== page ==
Paul Vernon Brex Malone

Loyal son, doting grandfather, and the eldest brother in a family of fishermen, he refused to let diabetes keep him from the sea

Illustration by Team Macho

Paul Vernon Brex Malone was born in Yarmouth, N.S., on Dec. 27, 1957, the eldest son of Vernon Malone, a proud fisherman, and his wife, Doris. He was raised in Charlesville, Shelburne County, where the Atlantic Ocean smacks against the province’s southwestern tip. Everyone called him Brex, not Paul. “His name came off a cereal box,” his dad says. “I wanted a different name, something everybody didn’t have. There was a big box of cereal on the table—B-R-E-X—and I said: ‘That’s going to be his name.’ ”

The eldest of four brothers (Kurby came next, then Tim and Jeff), Brex grew up in a seaside home framed by his great-grandfather’s hands. The toilet was an outhouse in the yard; mom cooked meals on a wood-burning stove. His dad’s fishing boat—Pubnico Pride, a gorgeous 40-footer—was the boys’ second home. “We had been in that boat since we were old enough to walk,” Kurby says. “That was our life, and it made us a good living.” Lobster. Mackerel. Swordfish. Tuna. Whatever the season.

Brex was 15 when his father built a new house on the family land, indoor plumbing included. Sadly, what should have been a joyous summer turned tragic just weeks later: Doris, walking along the rocky shore, slipped into the ocean and drowned. “When we lost our mother, I hated, for years, anybody to mention it to me,” Tim says. “Brex was the same.” But it was Brex, the eldest, who stepped into his mother’s role, becoming a parent as much as a brother. “His whole life was about looking after us,” Tim says. “He picked up the slack.”

That September, when the school bus pulled up, Brex refused to climb on. “Dad said to him: ‘Go get ready,’ ” Kurby recalls. “He said: ‘Nope, I’m all done. I’m going fishing with you.’ ” Brex didn’t want to leave his grieving father alone. “Everybody tells me I’ve done a good job bringing the boys up,” Vernon says now. “But they brought me up.” (Vernon later remarried and had a fifth son, Ronnie.)

As men, Kurby and Tim purchased their own vessels; Brex worked for both, year after year. Famous for his giant smile, he was happiest deep at sea, unloading a trap full of flapping mackerel. During swordfish season, Brex always manned the “spar,” an observation basket high above the deck, where he scanned the surface for fins. (Other crew members, armed with harpoons, then pierced the fish and hauled them in.) “There are a lot of discouraging days in fishing, and when things were going bad, he was the most encouraging guy,” Tim says. “He would always say: ‘Don’t worry, tomorrow we’ll get ’em.’ ” Brex was so positive, so tireless, it was hard to believe he suffered from diabetes. Diagnosed in his 20s, he never left the dock—or climbed into the spar—without his medication. “He took four needles a day,” his father says. “But he never complained.”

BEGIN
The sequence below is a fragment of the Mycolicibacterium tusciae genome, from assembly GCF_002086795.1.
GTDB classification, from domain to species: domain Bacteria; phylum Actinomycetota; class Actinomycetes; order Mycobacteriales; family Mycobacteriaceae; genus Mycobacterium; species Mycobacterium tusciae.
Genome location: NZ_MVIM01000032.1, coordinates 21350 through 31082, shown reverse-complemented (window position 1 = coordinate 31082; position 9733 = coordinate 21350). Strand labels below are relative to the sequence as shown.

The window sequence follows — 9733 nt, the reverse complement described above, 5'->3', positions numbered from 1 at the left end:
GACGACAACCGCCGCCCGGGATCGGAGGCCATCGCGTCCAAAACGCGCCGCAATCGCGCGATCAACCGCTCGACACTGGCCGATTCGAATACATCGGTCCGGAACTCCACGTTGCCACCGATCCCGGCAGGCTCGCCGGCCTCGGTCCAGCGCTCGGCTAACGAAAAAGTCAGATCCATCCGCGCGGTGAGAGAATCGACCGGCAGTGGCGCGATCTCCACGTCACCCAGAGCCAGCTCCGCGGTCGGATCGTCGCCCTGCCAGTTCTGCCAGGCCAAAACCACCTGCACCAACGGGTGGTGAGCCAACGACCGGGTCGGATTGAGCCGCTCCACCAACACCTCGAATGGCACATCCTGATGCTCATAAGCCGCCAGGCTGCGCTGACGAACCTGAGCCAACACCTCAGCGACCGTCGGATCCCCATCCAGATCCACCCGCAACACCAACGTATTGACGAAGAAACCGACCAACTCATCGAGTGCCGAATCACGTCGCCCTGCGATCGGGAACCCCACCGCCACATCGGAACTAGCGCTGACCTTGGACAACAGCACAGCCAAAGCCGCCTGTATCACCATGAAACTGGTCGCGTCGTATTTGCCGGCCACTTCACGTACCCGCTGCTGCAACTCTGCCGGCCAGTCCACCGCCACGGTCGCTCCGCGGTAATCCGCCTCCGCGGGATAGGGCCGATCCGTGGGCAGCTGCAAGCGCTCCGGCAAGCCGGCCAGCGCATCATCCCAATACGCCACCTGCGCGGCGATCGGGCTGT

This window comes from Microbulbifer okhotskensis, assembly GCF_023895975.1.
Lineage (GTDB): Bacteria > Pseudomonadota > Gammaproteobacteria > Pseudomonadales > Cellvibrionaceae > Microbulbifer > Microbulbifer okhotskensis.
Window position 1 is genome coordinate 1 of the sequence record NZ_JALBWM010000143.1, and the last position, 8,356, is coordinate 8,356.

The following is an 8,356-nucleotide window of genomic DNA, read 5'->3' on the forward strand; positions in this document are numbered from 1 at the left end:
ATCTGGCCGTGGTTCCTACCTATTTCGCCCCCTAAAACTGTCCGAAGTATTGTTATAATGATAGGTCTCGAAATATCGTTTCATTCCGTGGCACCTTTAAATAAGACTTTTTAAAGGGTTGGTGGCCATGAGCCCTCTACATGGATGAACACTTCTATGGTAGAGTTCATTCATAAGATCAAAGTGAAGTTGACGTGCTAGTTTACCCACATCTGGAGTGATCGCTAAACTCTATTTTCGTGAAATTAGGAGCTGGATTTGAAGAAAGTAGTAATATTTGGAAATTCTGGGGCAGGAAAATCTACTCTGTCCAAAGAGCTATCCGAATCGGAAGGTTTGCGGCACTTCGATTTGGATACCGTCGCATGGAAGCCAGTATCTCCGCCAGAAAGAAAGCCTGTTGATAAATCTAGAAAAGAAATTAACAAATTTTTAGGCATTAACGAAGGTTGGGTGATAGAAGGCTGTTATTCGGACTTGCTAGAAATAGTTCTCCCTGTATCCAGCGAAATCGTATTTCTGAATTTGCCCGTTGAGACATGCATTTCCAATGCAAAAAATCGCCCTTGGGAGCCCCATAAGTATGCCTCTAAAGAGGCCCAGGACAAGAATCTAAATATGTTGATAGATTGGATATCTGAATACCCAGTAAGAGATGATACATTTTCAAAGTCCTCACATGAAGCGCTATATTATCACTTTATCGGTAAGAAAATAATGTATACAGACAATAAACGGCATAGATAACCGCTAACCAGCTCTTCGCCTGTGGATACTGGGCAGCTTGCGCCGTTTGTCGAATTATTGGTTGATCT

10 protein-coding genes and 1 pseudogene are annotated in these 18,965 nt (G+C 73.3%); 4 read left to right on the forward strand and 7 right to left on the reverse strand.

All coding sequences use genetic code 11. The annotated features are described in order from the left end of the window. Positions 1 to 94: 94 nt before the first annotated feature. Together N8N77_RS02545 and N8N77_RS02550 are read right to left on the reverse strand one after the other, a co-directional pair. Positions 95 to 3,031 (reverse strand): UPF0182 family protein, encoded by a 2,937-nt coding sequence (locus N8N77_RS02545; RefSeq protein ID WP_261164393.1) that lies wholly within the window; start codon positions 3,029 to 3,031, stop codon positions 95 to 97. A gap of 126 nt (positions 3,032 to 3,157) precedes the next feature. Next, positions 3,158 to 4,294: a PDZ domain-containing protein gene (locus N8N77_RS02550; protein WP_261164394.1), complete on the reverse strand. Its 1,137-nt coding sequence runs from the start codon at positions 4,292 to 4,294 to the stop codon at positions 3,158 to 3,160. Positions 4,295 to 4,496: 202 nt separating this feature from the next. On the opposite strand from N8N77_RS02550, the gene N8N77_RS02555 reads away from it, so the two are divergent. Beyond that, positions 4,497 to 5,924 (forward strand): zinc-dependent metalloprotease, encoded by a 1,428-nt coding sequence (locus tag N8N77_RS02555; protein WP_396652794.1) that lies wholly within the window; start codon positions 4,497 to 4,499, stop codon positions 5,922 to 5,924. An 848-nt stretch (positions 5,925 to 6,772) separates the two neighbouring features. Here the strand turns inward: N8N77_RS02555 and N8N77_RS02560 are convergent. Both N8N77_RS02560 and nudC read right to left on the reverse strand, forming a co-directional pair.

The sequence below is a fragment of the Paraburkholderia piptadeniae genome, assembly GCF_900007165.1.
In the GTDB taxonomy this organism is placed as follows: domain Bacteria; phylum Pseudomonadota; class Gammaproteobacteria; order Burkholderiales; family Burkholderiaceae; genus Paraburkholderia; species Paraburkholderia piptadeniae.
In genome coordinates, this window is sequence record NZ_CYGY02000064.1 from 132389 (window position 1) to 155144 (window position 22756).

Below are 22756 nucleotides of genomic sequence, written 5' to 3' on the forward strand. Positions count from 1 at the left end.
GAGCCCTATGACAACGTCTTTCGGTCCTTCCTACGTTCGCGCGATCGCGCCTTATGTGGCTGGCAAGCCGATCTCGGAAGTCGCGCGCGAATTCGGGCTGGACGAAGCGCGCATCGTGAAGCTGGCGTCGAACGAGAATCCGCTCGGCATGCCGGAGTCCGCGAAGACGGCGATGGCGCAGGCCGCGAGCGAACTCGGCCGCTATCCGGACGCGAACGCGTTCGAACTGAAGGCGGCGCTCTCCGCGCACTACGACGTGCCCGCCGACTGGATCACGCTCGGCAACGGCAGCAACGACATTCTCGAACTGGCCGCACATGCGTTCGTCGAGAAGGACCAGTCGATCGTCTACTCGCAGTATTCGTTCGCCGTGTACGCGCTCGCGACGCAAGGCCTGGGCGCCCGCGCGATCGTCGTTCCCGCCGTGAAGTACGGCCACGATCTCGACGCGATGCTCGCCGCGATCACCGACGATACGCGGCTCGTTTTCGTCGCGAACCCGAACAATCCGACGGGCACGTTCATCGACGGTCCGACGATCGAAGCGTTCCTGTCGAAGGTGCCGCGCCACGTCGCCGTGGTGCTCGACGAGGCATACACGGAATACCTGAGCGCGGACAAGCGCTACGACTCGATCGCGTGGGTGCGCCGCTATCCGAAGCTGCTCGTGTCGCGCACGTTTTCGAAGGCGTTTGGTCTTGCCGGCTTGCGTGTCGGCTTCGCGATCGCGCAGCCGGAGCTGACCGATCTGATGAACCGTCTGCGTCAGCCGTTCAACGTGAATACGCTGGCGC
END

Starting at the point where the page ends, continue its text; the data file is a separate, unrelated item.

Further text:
Like his mother, Brex’s wife died young, a victim of cancer. Jody, the couple’s daughter, was barely eight years old when Elaine passed away. As always, Brex found comfort on the water. “Brex had true grit—and I’ve never picked a word lightly,” Kurby says. “It means you have courage, strength and resolve.” Nobody ever arrived at the boat earlier than Brex did; in his mind, 8 a.m. meant 7:15. “He wasn’t one to sit around,” Tim says. “If you even mentioned something that needed to get done at your house, he would have it finished and he wouldn’t even tell you he did it.”

Despite his diabetes, and the weight gain that came with trying to maintain his sugar levels, Brex never slowed down. “We’d been worried about him for 10 years now,” Tim says. “But you couldn’t have said to him: ‘Brex, don’t do that,’ because he wouldn’t have enjoyed his life.”

When he wasn’t fishing, Brex visited his father multiple times a day. He also spent as much time as he could spoiling his beloved granddaughter, Charlee—“the apple of his eye,” as Kurby says. On July 21, a Sunday, Brex stopped by his dad’s house after supper and filled his lawn mower with gas. He was due at the dock later that night for his first swordfishing trip of the summer, a five-day excursion with a cousin and a friend. “He wanted to go so bad,” Vernon says. “That was his job: up in the spar, looking for swordfish.”

On July 23, two days into the trip, Brex was climbing down from the spar to help the rest of the crew haul a catch into the boat. He lost his footing on the ladder, plunging nearly 10 metres to the platform below. Brex was 55.